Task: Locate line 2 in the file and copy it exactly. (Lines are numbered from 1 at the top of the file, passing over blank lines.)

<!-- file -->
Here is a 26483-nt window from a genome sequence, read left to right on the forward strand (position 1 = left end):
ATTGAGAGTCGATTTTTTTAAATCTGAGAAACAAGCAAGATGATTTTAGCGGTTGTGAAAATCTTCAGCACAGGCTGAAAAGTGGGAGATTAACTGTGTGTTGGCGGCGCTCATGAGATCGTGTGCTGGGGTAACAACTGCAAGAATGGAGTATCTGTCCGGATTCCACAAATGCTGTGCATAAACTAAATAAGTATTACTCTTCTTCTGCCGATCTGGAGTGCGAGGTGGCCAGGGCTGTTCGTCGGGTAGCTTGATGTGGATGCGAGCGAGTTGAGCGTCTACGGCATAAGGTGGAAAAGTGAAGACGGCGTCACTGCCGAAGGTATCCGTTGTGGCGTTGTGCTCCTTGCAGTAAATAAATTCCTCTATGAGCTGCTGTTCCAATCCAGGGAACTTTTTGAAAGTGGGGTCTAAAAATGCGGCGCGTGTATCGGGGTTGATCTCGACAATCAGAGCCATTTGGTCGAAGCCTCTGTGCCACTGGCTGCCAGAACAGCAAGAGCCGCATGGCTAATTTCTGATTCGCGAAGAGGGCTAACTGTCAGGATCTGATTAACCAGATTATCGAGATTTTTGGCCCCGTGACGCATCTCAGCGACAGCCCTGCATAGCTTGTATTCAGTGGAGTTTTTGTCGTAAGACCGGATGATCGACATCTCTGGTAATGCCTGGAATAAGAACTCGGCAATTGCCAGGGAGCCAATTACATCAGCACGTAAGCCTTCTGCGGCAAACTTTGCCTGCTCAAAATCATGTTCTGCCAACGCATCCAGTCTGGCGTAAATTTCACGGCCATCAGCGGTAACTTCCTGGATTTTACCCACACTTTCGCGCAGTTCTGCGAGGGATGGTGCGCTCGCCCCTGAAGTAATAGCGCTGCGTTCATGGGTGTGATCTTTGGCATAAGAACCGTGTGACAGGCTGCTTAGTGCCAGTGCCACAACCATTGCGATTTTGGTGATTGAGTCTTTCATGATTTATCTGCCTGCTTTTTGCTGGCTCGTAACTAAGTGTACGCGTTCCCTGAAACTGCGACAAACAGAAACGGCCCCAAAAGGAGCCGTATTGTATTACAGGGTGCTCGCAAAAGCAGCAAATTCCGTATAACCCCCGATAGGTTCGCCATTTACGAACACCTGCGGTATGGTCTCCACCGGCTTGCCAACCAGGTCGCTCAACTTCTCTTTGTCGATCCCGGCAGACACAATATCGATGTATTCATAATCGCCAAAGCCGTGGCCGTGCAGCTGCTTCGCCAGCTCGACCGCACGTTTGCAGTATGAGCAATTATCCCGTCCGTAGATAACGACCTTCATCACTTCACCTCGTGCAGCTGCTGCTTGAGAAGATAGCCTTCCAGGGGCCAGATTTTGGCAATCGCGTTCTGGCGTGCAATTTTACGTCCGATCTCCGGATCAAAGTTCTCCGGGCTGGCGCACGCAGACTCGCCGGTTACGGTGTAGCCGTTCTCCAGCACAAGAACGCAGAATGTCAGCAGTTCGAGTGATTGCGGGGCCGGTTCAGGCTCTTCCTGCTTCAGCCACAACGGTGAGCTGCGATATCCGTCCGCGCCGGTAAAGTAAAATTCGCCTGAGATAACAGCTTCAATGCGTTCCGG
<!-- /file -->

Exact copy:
ATTGAGAGTCGATTTTTTTAAATCTGAGAAACAAGCAAGATGATTTTAGCGGTTGTGAAAATCTTCAGCACAGGCTGAAAAGTGGGAGATTAACTGTGTGTTGGCGGCGCTCATGAGATCGTGTGCTGGGGTAACAACTGCAAGAATGGAGTATCTGTCCGGATTCCACAAATGCTGTGCATAAACTAAATAAGTATTACTCTTCTTCTGCCGATCTGGAGTGCGAGGTGGCCAGGGCTGTTCGTCGGGTAGCTTGATGTGGATGCGAGCGAGTTGAGCGTCTACGGCATAAGGTGGAAAAGTGAAGACGGCGTCACTGCCGAAGGTATCCGTTGTGGCGTTGTGCTCCTTGCAGTAAATAAATTCCTCTATGAGCTGCTGTTCCAATCCAGGGAACTTTTTGAAAGTGGGGTCTAAAAATGCGGCGCGTGTATCGGGGTTGATCTCGACAATCAGAGCCATTTGGTCGAAGCCTCTGTGCCACTGGCTGCCAGAACAGCAAGAGCCGCATGGCTAATTTCTGATTCGCGAAGAGGGCTAACTGTCAGGATCTGATTAACCAGATTATCGAGATTTTTGGCCCCGTGACGCATCTCAGCGACAGCCCTGCATAGCTTGTATTCAGTGGAGTTTTTGTCGTAAGACCGGATGATCGACATCTCTGGTAATGCCTGGAATAAGAACTCGGCAATTGCCAGGGAGCCAATTACATCAGCACGTAAGCCTTCTGCGGCAAACTTTGCCTGCTCAAAATCATGTTCTGCCAACGCATCCAGTCTGGCGTAAATTTCACGGCCATCAGCGGTAACTTCCTGGATTTTACCCACACTTTCGCGCAGTTCTGCGAGGGATGGTGCGCTCGCCCCTGAAGTAATAGCGCTGCGTTCATGGGTGTGATCTTTGGCATAAGAACCGTGTGACAGGCTGCTTAGTGCCAGTGCCACAACCATTGCGATTTTGGTGATTGAGTCTTTCATGATTTATCTGCCTGCTTTTTGCTGGCTCGTAACTAAGTGTACGCGTTCCCTGAAACTGCGACAAACAGAAACGGCCCCAAAAGGAGCCGTATTGTATTACAGGGTGCTCGCAAAAGCAGCAAATTCCGTATAACCCCCGATAGGTTCGCCATTTACGAACACCTGCGGTATGGTCTCCACCGGCTTGCCAACCAGGTCGCTCAACTTCTCTTTGTCGATCCCGGCAGACACAATATCGATGTATTCATAATCGCCAAAGCCGTGGCCGTGCAGCTGCTTCGCCAGCTCGACCGCACGTTTGCAGTATGAGCAATTATCCCGTCCGTAGATAACGACCTTCATCACTTCACCTCGTGCAGCTGCTGCTTGAGAAGATAGCCTTCCAGGGGCCAGATTTTGGCAATCGCGTTCTGGCGTGCAATTTTACGTCCGATCTCCGGATCAAAGTTCTCCGGGCTGGCGCACGCAGACTCGCCGGTTACGGTGTAGCCGTTCTCCAGCACAAGAACGCAGAATGTCAGCAGTTCGAGTGATTGCGGGGCCGGTTCAGGCTCTTCCTGCTTCAGCCACAACGGTGAGCTGCGATATCCGTCCGCGCCGGTAAAGTAAAATTCGCCTGAGATAACAGCTTCAATGCGTTCCGG